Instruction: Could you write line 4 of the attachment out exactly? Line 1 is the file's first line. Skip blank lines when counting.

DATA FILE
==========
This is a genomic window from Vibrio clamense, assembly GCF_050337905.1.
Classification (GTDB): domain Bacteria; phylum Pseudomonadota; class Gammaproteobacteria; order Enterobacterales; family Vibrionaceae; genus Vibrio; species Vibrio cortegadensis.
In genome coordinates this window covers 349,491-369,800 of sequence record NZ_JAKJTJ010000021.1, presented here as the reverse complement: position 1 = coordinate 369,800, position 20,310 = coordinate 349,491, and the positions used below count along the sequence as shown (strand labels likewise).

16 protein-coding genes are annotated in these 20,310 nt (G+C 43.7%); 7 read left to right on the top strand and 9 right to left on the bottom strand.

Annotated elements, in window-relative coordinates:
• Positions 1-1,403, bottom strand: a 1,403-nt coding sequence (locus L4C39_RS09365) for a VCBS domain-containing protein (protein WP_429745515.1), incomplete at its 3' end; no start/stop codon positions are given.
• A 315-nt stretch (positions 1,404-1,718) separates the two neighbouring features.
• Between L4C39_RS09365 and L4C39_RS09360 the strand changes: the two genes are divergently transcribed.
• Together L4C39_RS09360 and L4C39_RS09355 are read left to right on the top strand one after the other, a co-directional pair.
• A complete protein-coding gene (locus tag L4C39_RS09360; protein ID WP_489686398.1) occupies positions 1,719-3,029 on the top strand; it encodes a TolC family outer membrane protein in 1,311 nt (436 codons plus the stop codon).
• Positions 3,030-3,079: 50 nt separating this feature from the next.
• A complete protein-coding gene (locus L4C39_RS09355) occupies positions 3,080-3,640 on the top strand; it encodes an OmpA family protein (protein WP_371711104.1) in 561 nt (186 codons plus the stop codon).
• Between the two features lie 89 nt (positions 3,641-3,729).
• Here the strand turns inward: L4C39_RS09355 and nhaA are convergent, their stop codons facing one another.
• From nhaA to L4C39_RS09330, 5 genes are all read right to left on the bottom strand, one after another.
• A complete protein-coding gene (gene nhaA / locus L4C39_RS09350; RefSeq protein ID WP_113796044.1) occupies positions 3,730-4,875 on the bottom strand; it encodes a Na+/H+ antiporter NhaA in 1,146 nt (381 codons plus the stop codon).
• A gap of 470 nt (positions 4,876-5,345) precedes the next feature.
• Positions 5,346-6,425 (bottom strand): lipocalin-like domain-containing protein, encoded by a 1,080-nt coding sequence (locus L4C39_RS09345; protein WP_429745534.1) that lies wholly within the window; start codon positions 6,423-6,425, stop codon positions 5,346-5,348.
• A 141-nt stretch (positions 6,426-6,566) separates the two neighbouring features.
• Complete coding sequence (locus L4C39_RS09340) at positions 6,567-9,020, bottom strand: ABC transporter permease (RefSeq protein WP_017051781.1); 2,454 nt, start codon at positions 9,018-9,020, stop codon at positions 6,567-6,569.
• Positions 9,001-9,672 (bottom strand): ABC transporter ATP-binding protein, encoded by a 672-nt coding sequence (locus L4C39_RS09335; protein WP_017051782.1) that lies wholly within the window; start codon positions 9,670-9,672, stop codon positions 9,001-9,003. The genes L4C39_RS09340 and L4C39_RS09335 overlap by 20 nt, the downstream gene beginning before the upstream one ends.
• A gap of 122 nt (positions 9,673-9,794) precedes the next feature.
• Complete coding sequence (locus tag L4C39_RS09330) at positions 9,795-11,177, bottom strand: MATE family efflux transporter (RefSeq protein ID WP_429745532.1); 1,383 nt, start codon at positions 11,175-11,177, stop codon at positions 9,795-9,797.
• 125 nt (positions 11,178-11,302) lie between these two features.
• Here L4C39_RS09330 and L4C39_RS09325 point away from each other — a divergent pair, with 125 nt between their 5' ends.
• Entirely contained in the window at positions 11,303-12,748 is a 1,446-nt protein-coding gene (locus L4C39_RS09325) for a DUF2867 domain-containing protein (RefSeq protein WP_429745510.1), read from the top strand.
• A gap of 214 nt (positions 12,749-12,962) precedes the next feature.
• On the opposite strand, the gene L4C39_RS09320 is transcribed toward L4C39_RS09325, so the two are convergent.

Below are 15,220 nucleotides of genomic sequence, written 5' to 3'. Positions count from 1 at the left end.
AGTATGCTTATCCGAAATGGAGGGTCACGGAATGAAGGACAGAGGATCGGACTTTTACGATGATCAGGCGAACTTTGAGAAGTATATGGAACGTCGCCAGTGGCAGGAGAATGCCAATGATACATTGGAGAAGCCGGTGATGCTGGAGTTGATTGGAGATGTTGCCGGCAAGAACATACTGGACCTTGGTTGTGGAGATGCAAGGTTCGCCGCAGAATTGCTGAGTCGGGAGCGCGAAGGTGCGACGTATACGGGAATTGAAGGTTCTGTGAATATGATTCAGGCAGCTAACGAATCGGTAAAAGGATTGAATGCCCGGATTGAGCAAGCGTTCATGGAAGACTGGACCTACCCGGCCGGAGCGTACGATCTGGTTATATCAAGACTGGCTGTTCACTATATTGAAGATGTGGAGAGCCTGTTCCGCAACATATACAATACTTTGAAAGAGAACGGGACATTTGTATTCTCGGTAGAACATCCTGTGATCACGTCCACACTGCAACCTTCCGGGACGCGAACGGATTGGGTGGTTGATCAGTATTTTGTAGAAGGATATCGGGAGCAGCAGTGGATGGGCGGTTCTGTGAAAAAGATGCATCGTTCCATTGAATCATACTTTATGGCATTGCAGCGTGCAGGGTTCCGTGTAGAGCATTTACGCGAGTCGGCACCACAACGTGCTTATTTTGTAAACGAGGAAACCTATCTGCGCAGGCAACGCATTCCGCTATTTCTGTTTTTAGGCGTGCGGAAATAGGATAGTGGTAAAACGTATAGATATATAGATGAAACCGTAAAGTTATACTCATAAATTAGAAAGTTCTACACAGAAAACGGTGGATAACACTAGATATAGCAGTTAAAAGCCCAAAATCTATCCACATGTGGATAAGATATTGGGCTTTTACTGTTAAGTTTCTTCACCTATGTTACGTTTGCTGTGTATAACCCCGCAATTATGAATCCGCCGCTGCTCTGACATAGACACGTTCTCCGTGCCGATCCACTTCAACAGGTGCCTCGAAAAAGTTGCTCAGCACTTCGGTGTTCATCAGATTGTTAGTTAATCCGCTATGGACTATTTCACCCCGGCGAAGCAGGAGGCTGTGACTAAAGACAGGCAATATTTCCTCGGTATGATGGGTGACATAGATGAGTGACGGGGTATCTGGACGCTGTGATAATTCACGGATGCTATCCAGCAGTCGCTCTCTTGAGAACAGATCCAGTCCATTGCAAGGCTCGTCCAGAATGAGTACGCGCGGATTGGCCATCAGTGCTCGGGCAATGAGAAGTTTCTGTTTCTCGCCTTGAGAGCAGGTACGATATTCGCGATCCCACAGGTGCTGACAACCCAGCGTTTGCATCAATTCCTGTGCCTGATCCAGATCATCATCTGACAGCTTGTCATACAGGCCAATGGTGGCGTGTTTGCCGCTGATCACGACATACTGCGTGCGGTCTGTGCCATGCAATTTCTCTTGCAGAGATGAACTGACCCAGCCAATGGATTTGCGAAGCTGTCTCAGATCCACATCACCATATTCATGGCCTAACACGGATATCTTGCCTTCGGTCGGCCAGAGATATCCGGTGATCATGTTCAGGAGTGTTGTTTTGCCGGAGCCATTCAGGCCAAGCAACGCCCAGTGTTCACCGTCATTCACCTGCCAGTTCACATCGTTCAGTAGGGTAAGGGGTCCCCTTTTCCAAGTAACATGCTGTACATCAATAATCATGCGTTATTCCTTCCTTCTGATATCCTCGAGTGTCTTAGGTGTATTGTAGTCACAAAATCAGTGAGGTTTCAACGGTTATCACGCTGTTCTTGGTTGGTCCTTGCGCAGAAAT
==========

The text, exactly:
16 protein-coding genes are annotated in these 20,310 nt (G+C 43.7%); 7 read left to right on the top strand and 9 right to left on the bottom strand.